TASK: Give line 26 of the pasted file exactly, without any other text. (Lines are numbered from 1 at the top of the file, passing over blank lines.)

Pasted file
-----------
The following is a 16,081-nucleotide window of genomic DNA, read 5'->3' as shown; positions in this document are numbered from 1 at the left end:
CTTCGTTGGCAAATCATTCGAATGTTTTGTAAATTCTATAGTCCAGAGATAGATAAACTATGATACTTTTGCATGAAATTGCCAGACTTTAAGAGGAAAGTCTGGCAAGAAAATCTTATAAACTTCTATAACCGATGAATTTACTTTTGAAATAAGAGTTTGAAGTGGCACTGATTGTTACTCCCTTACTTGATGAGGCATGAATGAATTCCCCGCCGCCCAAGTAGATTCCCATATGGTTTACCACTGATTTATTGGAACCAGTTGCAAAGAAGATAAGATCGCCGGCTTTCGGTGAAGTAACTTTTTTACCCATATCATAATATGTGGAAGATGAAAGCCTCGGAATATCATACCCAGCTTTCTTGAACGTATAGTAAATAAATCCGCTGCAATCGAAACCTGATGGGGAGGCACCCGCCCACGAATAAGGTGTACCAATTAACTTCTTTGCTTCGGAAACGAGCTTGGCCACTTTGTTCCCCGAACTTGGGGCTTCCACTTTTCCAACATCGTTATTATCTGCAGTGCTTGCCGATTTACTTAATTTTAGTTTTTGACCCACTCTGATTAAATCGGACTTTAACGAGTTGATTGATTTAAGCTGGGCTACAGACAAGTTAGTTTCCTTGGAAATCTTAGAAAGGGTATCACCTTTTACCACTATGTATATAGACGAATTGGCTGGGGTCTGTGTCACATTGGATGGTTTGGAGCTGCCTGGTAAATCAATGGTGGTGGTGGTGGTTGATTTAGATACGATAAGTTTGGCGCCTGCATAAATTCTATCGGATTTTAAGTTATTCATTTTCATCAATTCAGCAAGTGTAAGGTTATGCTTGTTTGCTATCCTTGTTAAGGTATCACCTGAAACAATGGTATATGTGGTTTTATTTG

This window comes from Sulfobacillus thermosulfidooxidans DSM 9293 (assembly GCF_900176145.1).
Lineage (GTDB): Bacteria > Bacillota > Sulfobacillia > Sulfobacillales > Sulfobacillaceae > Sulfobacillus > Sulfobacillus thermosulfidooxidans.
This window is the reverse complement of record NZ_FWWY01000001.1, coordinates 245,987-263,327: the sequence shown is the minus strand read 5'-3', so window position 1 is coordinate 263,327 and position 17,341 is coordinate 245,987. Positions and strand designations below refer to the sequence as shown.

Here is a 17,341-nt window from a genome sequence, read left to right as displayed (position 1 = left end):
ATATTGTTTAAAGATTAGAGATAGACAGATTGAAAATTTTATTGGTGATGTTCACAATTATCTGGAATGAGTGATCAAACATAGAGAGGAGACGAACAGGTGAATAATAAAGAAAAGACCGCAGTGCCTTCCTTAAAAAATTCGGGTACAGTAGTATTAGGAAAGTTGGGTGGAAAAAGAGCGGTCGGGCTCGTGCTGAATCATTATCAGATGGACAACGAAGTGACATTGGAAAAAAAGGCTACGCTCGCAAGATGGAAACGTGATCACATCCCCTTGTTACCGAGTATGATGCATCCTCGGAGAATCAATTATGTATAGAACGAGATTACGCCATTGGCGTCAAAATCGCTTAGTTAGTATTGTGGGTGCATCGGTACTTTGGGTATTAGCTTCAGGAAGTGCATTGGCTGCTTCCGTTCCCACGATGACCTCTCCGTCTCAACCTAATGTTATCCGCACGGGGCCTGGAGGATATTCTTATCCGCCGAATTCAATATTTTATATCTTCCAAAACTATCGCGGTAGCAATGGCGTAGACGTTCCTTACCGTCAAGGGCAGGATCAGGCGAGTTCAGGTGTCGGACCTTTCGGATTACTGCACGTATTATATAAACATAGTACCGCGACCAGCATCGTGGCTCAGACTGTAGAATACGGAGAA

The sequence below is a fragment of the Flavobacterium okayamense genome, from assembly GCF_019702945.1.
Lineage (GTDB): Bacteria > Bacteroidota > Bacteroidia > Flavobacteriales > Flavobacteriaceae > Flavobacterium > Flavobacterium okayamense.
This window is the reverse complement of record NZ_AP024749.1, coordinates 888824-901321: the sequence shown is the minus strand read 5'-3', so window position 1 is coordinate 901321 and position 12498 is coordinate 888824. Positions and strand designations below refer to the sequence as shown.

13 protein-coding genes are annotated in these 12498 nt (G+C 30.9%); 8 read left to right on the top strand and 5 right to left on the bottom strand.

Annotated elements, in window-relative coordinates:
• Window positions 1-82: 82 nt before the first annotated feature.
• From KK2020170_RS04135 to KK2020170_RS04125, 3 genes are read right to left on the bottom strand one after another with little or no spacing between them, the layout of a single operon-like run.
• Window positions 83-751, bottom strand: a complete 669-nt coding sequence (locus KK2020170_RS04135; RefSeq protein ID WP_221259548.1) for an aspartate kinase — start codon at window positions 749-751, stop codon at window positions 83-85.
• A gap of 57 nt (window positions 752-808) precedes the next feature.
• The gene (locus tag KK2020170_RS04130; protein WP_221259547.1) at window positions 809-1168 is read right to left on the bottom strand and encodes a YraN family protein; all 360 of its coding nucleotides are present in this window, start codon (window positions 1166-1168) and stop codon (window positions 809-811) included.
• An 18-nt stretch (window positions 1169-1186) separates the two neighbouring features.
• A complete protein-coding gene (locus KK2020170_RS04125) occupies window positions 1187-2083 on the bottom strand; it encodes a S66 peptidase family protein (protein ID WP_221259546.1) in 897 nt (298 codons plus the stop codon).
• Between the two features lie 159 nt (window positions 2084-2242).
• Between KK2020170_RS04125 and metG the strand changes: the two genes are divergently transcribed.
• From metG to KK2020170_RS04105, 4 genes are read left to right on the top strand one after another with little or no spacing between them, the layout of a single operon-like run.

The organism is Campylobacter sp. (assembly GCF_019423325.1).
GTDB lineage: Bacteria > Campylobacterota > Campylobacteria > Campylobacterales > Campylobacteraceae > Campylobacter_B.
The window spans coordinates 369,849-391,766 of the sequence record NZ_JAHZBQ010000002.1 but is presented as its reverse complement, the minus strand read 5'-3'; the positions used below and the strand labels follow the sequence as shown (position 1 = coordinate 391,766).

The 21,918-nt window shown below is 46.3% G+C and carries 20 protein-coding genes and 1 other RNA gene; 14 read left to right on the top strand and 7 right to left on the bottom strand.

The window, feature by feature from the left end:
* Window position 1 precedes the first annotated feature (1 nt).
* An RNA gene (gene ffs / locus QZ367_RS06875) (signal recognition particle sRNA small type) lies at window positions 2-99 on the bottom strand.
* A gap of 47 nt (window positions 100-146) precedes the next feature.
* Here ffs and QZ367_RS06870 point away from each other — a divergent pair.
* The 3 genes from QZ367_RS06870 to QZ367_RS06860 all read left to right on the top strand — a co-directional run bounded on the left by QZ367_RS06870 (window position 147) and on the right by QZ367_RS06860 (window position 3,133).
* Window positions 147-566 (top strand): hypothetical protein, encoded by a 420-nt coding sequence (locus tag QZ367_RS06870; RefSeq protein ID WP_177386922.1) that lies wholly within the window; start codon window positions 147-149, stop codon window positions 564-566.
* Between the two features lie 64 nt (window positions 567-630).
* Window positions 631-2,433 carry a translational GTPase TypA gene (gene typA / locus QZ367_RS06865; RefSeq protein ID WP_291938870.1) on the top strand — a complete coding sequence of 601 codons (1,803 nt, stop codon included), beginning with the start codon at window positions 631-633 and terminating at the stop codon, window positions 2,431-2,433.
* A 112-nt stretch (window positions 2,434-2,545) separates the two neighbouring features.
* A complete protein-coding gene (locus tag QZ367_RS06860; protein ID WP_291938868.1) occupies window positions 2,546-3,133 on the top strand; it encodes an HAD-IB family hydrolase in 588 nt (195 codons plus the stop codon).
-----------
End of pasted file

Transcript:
The 21,918-nt window shown below is 46.3% G+C and carries 20 protein-coding genes and 1 other RNA gene; 14 read left to right on the top strand and 7 right to left on the bottom strand.